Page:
Bixby hired Sanborn to “examine, identify, and transcribe” the manuscripts he had bought: Sanborn vandalized the manuscripts, marking them in ink, graphite pencil, and colored pencil, and in some cases typing on them. Sanborn persuaded Bixby to finance the 1909 Bibliophile Edition of Walden, to which he added material from the draft manuscript, as well as his own commentary. For the Bibliophile Edition Sanborn marked the Walden manuscript for correspondence with the 1889 Houghton Mifflin edition of Walden. J. Lyndon Shanley asserts that Sanborn “more than likely” was responsible for the order of the MS pages in which Shanley found them at the Huntington (The Making of Walden, with the Text of the First Edition [1957], p. 3).

As for the Journal, Houghton Mifflin held onto the manuscript volumes until late 1906, using them to proofread copy for the 1906 edition. In 1907, the manuscript volumes were returned to Russell, who sold them to Hellman. Hellman sold them to Stephen Wakeman, a New York collector, and Wakeman sold them to J. Pierpont Morgan in 1916. They have been at the Morgan Library ever since.

The Walden manuscripts at the Huntington

According to the Huntington’s catalog record, Henry E. Huntington purchased Bixby’s collection of Walden drafts in 1918. An unknown number of leaves of the drafts were not part of Bixby’s acquisition: they had been sold either by Russell to Houghton MIfflin or by Hellman to another collector, William Augustus White. About fifty of these leaves have turned up since then in the collections of seventeen libraries in the United States, and those of a number of private collectors.

It’s not uncommon for libraries to mark manuscripts to indicate ownership and discourage theft. It is not clear what might have been done with these manuscripts at the Huntington in the way of ownership marking.

The current organization of the leaves of the Walden manuscript is the work of the Thoreau scholar J. Lyndon Shanley. The fullest account of Shanley’s work is in his The Making of Walden, with the Text of the First Edition (1957).

In Making, Shanley notes a “brief, unpublished paper” by Odell Shepard about “some of the revisions he had traced” in the Walden manuscript (p. 2). (PMLA for 1936 lists this paper as “The Manuscripts of Thoreau’s Walden,” delivered at the MLA meeting on December 30, 1936. Unless Shepard had access to photostats, he must have used the originals.) Shanley began his own study with black and white photostats of the whole manuscript, “thinking only that unpublished material in it would be useful for an annotated edition of Walden” (p. 2). Using the photostats, he assembled different versions of “a number of passages,” but until he went to the Huntington to check his transcriptions against the original he had no idea that individual drafts could be identified.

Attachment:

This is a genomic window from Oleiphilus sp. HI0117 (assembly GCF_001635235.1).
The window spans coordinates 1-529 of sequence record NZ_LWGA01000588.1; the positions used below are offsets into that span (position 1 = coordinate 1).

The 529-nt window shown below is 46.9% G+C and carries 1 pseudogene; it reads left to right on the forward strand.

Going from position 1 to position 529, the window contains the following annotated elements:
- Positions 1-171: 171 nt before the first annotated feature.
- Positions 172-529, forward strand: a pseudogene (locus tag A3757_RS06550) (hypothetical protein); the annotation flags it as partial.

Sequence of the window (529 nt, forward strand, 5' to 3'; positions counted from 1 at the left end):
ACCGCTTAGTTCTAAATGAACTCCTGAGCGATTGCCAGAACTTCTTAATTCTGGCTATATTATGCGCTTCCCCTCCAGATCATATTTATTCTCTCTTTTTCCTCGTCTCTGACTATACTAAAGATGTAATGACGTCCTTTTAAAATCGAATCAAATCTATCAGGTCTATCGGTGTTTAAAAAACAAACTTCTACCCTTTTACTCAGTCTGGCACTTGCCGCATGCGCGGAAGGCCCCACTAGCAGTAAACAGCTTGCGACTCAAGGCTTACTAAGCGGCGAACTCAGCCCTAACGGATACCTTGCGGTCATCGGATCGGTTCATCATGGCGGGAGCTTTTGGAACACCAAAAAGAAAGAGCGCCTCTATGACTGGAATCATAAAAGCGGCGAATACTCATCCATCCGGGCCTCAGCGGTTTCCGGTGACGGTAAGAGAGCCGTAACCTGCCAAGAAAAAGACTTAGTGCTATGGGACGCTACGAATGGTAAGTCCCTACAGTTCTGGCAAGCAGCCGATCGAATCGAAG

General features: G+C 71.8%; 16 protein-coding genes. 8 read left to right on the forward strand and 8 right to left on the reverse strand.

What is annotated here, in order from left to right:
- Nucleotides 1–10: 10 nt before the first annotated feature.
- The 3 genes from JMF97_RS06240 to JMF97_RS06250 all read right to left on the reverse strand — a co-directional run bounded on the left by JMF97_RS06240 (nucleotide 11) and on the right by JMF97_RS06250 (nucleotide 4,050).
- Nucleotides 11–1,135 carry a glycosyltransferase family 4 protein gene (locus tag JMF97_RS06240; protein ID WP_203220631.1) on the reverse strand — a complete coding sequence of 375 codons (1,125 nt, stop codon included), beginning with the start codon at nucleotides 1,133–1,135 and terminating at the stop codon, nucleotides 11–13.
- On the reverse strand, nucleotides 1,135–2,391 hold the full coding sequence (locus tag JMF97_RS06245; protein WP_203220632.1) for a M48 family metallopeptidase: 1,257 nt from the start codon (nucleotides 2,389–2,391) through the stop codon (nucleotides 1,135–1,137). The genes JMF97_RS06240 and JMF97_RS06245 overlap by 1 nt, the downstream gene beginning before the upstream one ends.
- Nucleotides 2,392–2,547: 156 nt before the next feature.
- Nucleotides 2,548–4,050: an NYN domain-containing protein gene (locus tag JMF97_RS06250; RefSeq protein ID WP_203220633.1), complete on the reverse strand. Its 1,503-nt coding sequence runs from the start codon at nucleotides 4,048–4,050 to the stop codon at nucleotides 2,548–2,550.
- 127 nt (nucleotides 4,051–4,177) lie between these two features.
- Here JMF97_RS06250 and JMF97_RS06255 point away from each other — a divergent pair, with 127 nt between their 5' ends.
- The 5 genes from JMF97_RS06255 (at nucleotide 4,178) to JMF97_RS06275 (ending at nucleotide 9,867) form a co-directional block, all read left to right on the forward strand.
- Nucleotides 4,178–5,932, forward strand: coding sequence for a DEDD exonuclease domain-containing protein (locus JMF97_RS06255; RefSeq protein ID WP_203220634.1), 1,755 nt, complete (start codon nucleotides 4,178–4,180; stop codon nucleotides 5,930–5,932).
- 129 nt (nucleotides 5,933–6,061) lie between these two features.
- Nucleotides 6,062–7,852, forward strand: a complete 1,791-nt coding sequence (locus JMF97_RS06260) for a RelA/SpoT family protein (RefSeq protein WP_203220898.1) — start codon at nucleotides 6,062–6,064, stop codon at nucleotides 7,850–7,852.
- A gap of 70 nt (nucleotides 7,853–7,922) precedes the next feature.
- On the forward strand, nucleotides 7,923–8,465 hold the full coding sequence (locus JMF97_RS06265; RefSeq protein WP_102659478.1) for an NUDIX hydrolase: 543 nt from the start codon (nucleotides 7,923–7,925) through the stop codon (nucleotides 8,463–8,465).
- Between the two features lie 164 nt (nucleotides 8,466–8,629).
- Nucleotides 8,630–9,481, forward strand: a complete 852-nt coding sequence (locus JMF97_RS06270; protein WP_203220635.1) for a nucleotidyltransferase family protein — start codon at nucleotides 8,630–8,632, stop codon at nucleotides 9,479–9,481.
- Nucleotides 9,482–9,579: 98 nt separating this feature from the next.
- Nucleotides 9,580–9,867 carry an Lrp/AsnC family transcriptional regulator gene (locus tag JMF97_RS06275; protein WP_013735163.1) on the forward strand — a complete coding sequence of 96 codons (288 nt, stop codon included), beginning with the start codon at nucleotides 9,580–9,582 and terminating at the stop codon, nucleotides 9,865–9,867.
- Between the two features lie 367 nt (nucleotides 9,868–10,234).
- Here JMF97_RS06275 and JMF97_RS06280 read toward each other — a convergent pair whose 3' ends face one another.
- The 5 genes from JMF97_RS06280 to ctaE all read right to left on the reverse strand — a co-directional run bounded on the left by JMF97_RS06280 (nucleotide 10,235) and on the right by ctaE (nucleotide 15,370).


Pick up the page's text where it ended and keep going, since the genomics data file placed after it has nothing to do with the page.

With the manuscript leaves before him at the library, however, Shanley found that he could use “the color and size of paper, ink, and handwriting, and the stationer’s marks” as well as contents to sort the leaves into “seven large groups of leaves and two smaller ones” numbered I to IX (p. 4). He describes the organization of the leaves after he had arranged them: “The manuscript (HM 924) in the Huntington Library is distributed in eight envelopes, and the leaves of group VIII are distributed among the envelopes containing groups I-VII, according to the relations of these leaves to the major groups” (p. 13, n. 24). The Huntington replaced roman numerals with letters; groups I-VII are now usually known as A-G. An additional group labeled “IX” by Shanley and described by him as containing notes for Walden is also known as “pre-A”; in the Huntington accession scheme it is called “Additional Material, separate from drafts (Huntington Volume 8).”

Ronald E. Clapper is quite possibly the only other scholar to deal with the entire Walden manuscript; he did so while working at the Huntington in the 1960s on his PhD dissertation at UCLA, “The Development of Walden: A Genetic Text” (1967). Clapper was allowed to work with the originals, but by then use was carefully supervised and he would not have been able to rearrange or mark the manuscripts.

The current catalog record notes that the original is now available by special permission only. Those without permission are required to use the library’s facsimile reproduction.